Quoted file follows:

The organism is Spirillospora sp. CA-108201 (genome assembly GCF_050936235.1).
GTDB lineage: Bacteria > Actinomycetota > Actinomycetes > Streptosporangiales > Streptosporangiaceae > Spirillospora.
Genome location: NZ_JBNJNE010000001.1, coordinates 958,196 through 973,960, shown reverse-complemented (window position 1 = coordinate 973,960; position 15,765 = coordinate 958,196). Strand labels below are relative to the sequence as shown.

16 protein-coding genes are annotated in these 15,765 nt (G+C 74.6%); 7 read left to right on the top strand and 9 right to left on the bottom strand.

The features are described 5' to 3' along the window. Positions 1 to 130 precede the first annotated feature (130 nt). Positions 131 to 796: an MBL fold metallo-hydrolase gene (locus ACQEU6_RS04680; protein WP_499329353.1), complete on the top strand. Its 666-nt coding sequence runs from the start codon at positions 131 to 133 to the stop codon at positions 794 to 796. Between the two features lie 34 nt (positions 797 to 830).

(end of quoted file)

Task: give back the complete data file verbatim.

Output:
The organism is Spirillospora sp. CA-108201 (genome assembly GCF_050936235.1).
GTDB lineage: Bacteria > Actinomycetota > Actinomycetes > Streptosporangiales > Streptosporangiaceae > Spirillospora.
Genome location: NZ_JBNJNE010000001.1, coordinates 958,196 through 973,960, shown reverse-complemented (window position 1 = coordinate 973,960; position 15,765 = coordinate 958,196). Strand labels below are relative to the sequence as shown.

16 protein-coding genes are annotated in these 15,765 nt (G+C 74.6%); 7 read left to right on the top strand and 9 right to left on the bottom strand.

The features are described 5' to 3' along the window. Positions 1 to 130 precede the first annotated feature (130 nt). Positions 131 to 796: an MBL fold metallo-hydrolase gene (locus ACQEU6_RS04680; protein WP_499329353.1), complete on the top strand. Its 666-nt coding sequence runs from the start codon at positions 131 to 133 to the stop codon at positions 794 to 796. Between the two features lie 34 nt (positions 797 to 830).